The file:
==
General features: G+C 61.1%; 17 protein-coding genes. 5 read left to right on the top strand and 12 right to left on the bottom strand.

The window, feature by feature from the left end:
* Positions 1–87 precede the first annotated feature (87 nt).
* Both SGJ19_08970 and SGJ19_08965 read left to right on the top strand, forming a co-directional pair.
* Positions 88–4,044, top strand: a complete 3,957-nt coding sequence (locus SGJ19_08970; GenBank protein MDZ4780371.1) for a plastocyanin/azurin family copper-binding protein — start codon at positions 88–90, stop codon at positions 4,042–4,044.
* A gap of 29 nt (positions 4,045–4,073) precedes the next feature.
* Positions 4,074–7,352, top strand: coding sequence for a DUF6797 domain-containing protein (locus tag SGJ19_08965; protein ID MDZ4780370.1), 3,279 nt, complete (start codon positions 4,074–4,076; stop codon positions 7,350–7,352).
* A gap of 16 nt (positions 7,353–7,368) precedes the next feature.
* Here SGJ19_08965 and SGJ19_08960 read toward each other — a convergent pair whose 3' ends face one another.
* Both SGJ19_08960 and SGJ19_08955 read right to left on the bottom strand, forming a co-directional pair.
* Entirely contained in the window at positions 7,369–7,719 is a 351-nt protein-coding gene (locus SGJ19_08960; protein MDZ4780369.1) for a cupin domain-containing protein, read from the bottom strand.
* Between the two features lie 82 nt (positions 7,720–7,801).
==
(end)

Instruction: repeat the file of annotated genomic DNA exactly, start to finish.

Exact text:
General features: G+C 61.1%; 17 protein-coding genes. 5 read left to right on the top strand and 12 right to left on the bottom strand.

The window, feature by feature from the left end:
* Positions 1–87 precede the first annotated feature (87 nt).
* Both SGJ19_08970 and SGJ19_08965 read left to right on the top strand, forming a co-directional pair.
* Positions 88–4,044, top strand: a complete 3,957-nt coding sequence (locus SGJ19_08970; GenBank protein MDZ4780371.1) for a plastocyanin/azurin family copper-binding protein — start codon at positions 88–90, stop codon at positions 4,042–4,044.
* A gap of 29 nt (positions 4,045–4,073) precedes the next feature.
* Positions 4,074–7,352, top strand: coding sequence for a DUF6797 domain-containing protein (locus tag SGJ19_08965; protein ID MDZ4780370.1), 3,279 nt, complete (start codon positions 4,074–4,076; stop codon positions 7,350–7,352).
* A gap of 16 nt (positions 7,353–7,368) precedes the next feature.
* Here SGJ19_08965 and SGJ19_08960 read toward each other — a convergent pair whose 3' ends face one another.
* Both SGJ19_08960 and SGJ19_08955 read right to left on the bottom strand, forming a co-directional pair.
* Entirely contained in the window at positions 7,369–7,719 is a 351-nt protein-coding gene (locus SGJ19_08960; protein MDZ4780369.1) for a cupin domain-containing protein, read from the bottom strand.
* Between the two features lie 82 nt (positions 7,720–7,801).